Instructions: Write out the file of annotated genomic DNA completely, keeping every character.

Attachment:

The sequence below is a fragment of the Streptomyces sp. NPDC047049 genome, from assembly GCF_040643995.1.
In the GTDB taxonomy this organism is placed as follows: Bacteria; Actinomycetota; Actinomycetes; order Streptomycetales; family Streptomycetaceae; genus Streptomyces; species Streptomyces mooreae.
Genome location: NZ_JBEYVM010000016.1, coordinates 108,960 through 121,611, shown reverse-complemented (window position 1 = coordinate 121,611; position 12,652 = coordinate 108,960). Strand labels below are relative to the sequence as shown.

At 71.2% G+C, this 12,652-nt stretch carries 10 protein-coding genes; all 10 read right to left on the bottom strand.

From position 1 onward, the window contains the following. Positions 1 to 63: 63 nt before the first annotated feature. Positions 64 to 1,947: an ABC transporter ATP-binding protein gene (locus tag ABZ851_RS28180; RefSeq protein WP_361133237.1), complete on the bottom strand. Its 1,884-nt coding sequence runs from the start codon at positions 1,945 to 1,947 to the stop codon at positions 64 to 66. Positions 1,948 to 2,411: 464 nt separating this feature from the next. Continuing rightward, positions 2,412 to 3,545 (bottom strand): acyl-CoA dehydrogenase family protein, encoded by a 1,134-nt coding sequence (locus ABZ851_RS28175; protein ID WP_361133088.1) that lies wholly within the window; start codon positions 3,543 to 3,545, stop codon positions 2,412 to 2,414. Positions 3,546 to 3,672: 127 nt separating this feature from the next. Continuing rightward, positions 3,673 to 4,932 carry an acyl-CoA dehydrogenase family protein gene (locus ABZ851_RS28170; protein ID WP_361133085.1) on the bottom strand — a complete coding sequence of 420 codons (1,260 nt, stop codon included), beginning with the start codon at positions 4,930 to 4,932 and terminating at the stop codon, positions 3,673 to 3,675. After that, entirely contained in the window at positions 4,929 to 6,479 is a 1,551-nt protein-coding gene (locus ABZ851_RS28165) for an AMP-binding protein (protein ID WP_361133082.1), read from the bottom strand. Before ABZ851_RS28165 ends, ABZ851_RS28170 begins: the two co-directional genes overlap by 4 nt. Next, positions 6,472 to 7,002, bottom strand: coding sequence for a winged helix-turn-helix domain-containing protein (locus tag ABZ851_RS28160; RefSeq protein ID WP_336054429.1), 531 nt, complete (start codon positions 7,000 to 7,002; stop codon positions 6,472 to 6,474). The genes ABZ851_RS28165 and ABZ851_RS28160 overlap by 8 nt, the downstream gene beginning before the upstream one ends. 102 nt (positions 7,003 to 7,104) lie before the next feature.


The sequence below is a fragment of the Streptomyces sp. NPDC047049 genome, from assembly GCF_040643995.1.
In the GTDB taxonomy this organism is placed as follows: Bacteria; Actinomycetota; Actinomycetes; order Streptomycetales; family Streptomycetaceae; genus Streptomyces; species Streptomyces mooreae.
Genome location: NZ_JBEYVM010000016.1, coordinates 108,960 through 121,611, shown reverse-complemented (window position 1 = coordinate 121,611; position 12,652 = coordinate 108,960). Strand labels below are relative to the sequence as shown.

At 71.2% G+C, this 12,652-nt stretch carries 10 protein-coding genes; all 10 read right to left on the bottom strand.

From position 1 onward, the window contains the following. Positions 1 to 63: 63 nt before the first annotated feature. Positions 64 to 1,947: an ABC transporter ATP-binding protein gene (locus tag ABZ851_RS28180; RefSeq protein WP_361133237.1), complete on the bottom strand. Its 1,884-nt coding sequence runs from the start codon at positions 1,945 to 1,947 to the stop codon at positions 64 to 66. Positions 1,948 to 2,411: 464 nt separating this feature from the next. Continuing rightward, positions 2,412 to 3,545 (bottom strand): acyl-CoA dehydrogenase family protein, encoded by a 1,134-nt coding sequence (locus ABZ851_RS28175; protein ID WP_361133088.1) that lies wholly within the window; start codon positions 3,543 to 3,545, stop codon positions 2,412 to 2,414. Positions 3,546 to 3,672: 127 nt separating this feature from the next. Continuing rightward, positions 3,673 to 4,932 carry an acyl-CoA dehydrogenase family protein gene (locus ABZ851_RS28170; protein ID WP_361133085.1) on the bottom strand — a complete coding sequence of 420 codons (1,260 nt, stop codon included), beginning with the start codon at positions 4,930 to 4,932 and terminating at the stop codon, positions 3,673 to 3,675. After that, entirely contained in the window at positions 4,929 to 6,479 is a 1,551-nt protein-coding gene (locus ABZ851_RS28165) for an AMP-binding protein (protein ID WP_361133082.1), read from the bottom strand. Before ABZ851_RS28165 ends, ABZ851_RS28170 begins: the two co-directional genes overlap by 4 nt. Next, positions 6,472 to 7,002, bottom strand: coding sequence for a winged helix-turn-helix domain-containing protein (locus tag ABZ851_RS28160; RefSeq protein ID WP_336054429.1), 531 nt, complete (start codon positions 7,000 to 7,002; stop codon positions 6,472 to 6,474). The genes ABZ851_RS28165 and ABZ851_RS28160 overlap by 8 nt, the downstream gene beginning before the upstream one ends. 102 nt (positions 7,003 to 7,104) lie before the next feature.